Earlier in the week rumors spread about Beckham leaving Miami and going to Broward County to find a location for his soccer stadium. Today, LeBron James announced that he is going back to the Cleveland Cavaliers. I know you are all thinking that I’m next, that Miami does not measure up to the likes of Beckham, James, and Prilleltensky, the great three; but I want to reassure you that I have rejected offers to return to Argentina to head a paramilitary group to hunt down international creditors.
This is an opportunity for Miami to turn inwards, to resist the limelight, to become a more down to earth place; a place of contemplation and introspection. It’s time to look at our inner beauty. I know that deep down, below several inches of silicon, augmented breasts, and Brazilian butt lifts, we all want to lead a simple life, devoid of capricious celebrities without loyalty.
But it’s no time to be judgmental Miami. It’s time to be compassionate. After all, most of us came here from somewhere else. Many of us have experienced separations before, from a nasty divorce, bankruptcy, communism, death squads, or tax collectors up north. Of all people, Miamians should understand LeBron wanting to go home. After all, we have here hundreds of thousands of people who want to return to their home.
It’s no time to be angry Miami; it’s time to celebrate what we do have:
1. We still have the most drivers with a disability tag who get out of their cars miraculously cured, with no apparent sign of physical handicaps. All you have to do in Miami to overcome a physical handicap is get one of those handicap tags from your uncle’s deceased neighbor in Little Havana. As soon as you put it into your car, you are cured. Try it. I have seen thousands of people in Miami park their cars in a handicapped spot and get out of the car walking like they’ve never had a disability in their lives.
2. We are still the most bureaucracy-free health care delivery system in the nation, otherwise known as America’s Medicare fraud capital.
3. We are still the only major city in America without a prefrontal cortex. People here are devoid of inhibitions and accompanying neuroses. We are the least repressed city in the world, saving us millions of dollars in costly psychiatric and psychological treatments. Only here people continue to build near the shoreline as if climate change happens just in English-speaking parts of the country. Only a cortex free city does that.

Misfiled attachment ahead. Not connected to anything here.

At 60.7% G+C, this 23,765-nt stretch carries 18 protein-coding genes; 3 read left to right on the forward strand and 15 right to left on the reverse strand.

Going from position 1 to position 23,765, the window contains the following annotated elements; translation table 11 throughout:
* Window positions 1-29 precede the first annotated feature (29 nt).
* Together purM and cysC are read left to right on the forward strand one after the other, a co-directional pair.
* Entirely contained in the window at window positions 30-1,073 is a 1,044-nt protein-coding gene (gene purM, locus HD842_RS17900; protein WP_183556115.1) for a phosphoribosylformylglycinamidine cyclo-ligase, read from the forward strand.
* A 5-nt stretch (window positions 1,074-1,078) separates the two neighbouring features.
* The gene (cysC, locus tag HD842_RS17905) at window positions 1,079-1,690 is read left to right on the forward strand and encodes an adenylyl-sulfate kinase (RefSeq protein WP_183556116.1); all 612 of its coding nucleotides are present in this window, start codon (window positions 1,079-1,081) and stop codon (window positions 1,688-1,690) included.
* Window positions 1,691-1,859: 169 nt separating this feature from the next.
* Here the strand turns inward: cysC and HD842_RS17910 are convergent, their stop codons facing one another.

4. We still have the most creative drivers in America who stop their cars in the middle of the road for no apparent reason other than contemplate the beautiful surroundings or text their abuelita. To optimize brain flexibility, drivers here never signal, keeping you guessing and forcing you to perform maneuvers you only see in commercials displaying the disclaimer “professional driver featured.”
5. We still have the most inflated real estate market in the universe, where the only people able to afford a condo live 7,500 miles away and pay with cash obtained under dubious circumstances.
6. We still offer commuters an opportunity to get to know each other, otherwise known as the most inefficient public transportation system in the world.
7. We are still the only major city where people are allowed to text and drive. Here you don’t have to pay attention to traffic rules. Here you are free of government intervention into your personal affairs. Only here you can decide when you want to seal a deal via text. Try texting and driving in other major cities in America and the police will get between you and your hard fought liberties.
8. We are still the only city where taxpayers subsidy millionaire sport club owners. Beckham will still come back once the mayor and city commissioners return to their senses.
9. We are still the only city in the world where 93% of the population says “pero” instead of “but”, enriching the cultural experience of visitors and residents alike.
10. We are still the city with the most implanted silicon per anatomical square inch in the world. Try that Cleveland!
Keep your head up Miami. We have nothing to fear. I’m still here.